Sunday, 27 June 2010
Breast is Best?
It's National Breastfeeding Awareness Week (huh?). The week runs from the 21st to the 27th of June every year and is aimed at promoting the health benefits of breastfeeding. As well as this it is supposed to aim to increase social acceptance of breastfeeding and to promote support for mothers who choose to breastfeed. Well, this is the official line. I had heard of this week long initiative last year when I was mid way through my pregnancy. Back then the health professionals were pushing leaflets towards me, telling me about the endless supply of support and encouragement there would be on hand if I breastfed. I didn't really pay that much attention to them nor did I need convincing as I had already made the decision to do so as I had done with A.
So it's now the end of this week long campaign and I haven't heard a thing about it. So much for increasing awareness, I didn't even know it was on and I attend a breastfeeding support group once a week! And now on top of this, I was emailed a press clipping today regarding an article written by the editor of Mother and Baby magazine. In this article, which was supposed to function as some sort of defence regarding her decision to formula feed her children, she ridicules the act of breastfeeding calling it 'creepy' and ruinous for her 'funbags'.
Under the headline "I formula fed. So what?", Kathryn Blundell says in this month's Mother & Baby that she bottlefed her child from birth because "I wanted my body back. (And some wine)… I also wanted to give my boobs at least a chance to stay on my chest rather than dangling around my stomach." She goes on to say: "They're part of my sexuality, too – not just breasts, but fun bags. And when you have that attitude (and I admit I made no attempt to change it), seeing your teeny, tiny, innocent baby latching on where only a lover has been before feels, well, a little creepy." She concedes that "there are all the studies that show [breastfeeding] reduces the risk of breast cancer for you, and stomach upsets and allergies for your baby. But even the convenience and supposed health benefits of breast milk couldn't induce me to stick my nipple in a bawling baby's mouth." She continues: "I don't think I'm the only one, either – only 52% of mums still breastfeed after six weeks. Ask most of the quitters why they stopped and you'll hear tales of agonising three-hour feeding sessions and – the drama! – bloody nipples. But I often wonder whether many of these women, like me, just couldn't be fagged or felt like getting tipsy once in a while."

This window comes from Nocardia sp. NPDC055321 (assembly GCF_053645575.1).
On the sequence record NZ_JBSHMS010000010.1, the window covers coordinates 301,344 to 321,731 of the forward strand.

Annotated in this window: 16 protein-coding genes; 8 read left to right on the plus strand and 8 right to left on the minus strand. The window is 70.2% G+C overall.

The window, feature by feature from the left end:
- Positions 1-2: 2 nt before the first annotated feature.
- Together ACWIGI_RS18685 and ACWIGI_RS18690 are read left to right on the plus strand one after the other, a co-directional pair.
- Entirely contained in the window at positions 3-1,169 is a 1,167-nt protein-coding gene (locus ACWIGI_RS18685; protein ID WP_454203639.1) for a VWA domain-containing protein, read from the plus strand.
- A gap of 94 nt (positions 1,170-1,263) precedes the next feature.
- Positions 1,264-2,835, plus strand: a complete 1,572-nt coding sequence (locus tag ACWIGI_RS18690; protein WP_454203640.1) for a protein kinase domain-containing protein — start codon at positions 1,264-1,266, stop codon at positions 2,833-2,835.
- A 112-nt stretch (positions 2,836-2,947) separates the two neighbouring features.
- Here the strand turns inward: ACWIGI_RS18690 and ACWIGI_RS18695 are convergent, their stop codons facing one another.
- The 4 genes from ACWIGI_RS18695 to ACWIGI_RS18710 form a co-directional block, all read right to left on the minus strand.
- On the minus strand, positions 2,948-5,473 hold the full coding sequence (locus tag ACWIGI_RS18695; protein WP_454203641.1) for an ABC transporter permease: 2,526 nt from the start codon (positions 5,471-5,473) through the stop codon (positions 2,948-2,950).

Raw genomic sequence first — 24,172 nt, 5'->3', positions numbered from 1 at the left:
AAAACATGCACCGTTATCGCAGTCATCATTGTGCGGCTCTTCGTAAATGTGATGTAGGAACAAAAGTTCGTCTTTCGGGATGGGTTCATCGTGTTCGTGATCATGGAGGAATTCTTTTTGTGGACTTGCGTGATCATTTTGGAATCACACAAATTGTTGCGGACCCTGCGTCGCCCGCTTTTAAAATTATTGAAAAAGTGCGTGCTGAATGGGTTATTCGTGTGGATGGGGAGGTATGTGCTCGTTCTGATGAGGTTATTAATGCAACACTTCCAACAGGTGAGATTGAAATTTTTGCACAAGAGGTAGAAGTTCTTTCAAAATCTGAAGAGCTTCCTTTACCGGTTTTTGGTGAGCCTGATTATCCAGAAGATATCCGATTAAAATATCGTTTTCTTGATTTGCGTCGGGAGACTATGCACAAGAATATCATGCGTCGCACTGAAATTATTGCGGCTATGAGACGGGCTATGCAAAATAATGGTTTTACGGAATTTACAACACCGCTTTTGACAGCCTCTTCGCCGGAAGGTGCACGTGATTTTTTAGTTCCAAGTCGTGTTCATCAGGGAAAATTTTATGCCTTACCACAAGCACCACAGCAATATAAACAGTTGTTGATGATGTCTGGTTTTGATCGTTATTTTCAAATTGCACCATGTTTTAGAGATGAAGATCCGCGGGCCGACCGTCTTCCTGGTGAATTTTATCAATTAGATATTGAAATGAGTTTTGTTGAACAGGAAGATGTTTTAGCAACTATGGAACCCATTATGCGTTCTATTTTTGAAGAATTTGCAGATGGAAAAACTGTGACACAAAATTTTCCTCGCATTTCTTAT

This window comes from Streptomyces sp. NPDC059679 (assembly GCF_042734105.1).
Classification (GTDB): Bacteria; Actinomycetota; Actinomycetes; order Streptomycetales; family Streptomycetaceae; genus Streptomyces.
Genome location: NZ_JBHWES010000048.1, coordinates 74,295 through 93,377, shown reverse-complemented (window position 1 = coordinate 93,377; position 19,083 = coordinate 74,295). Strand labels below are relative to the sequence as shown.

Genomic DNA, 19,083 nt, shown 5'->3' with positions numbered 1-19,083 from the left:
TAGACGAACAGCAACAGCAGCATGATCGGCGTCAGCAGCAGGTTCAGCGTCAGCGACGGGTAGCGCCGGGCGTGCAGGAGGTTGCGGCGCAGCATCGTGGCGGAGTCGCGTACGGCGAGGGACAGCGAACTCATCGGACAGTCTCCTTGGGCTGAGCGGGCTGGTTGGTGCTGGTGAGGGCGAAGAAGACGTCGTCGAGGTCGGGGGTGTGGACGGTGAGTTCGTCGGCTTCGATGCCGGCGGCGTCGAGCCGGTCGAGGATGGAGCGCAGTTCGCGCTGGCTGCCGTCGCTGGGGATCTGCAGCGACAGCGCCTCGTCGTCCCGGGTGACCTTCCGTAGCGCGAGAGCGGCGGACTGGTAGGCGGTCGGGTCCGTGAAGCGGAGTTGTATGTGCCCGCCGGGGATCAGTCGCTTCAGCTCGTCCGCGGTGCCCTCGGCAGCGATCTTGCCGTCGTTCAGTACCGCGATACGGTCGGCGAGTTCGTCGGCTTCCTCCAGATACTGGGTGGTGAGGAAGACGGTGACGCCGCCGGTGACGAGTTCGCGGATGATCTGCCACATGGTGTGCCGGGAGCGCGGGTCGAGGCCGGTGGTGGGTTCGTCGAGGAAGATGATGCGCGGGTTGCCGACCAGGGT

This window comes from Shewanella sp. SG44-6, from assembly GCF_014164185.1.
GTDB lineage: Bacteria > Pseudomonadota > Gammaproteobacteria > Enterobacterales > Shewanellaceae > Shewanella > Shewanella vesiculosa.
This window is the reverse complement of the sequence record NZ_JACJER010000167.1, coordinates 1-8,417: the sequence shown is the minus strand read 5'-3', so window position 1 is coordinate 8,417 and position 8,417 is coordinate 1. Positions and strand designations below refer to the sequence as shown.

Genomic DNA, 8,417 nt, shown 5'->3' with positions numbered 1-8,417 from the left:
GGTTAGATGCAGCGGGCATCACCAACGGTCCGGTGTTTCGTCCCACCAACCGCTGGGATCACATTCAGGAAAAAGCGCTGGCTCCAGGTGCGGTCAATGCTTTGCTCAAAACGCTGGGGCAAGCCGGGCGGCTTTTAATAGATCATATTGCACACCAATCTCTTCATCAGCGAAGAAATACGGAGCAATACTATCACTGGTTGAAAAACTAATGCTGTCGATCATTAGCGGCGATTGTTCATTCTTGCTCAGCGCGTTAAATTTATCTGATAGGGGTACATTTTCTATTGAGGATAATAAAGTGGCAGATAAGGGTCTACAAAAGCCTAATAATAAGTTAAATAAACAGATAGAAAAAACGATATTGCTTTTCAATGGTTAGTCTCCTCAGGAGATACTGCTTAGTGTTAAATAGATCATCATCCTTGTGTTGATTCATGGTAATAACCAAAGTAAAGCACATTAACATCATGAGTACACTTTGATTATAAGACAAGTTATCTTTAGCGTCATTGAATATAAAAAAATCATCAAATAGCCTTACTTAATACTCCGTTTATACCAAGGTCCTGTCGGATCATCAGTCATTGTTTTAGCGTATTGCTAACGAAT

While I'm up for a bit of debate and I think what works for one person doesn't necessarily work for another, I am maddened by the sheer inaccuracy of her 'facts'. Breasts are functional, utilised for feeding long before they were for foreplay. And as for your funbags being abused and knackered, these changes happen during your pregnancy and not during the feeding phase, medical information she is privy to in her role. I think also that in her role as editor of a parenting magazine, she should be promoting freedom of choice and certainly not ripping the piss out of those who do. In addition this, the mothers who like her, chose to bottle feed it gives the idea that people who don't breastfeed are just like her and can't 'be fagged'. Breastfeeding is hard both physically and emotionally to varying degrees for mothers. While the NHS promote it voraciously as the most natural thing in the entire world, many mothers frustrated at their attempts to get to grips with this natural act, give up due to complications.
Cue the outrage....Already there is a Facebook group calling for some kind of 17th Century retribution. The Daily Mail (*sigh) demands an apology (next week, the headline will be bottle feeding gives you cancer...).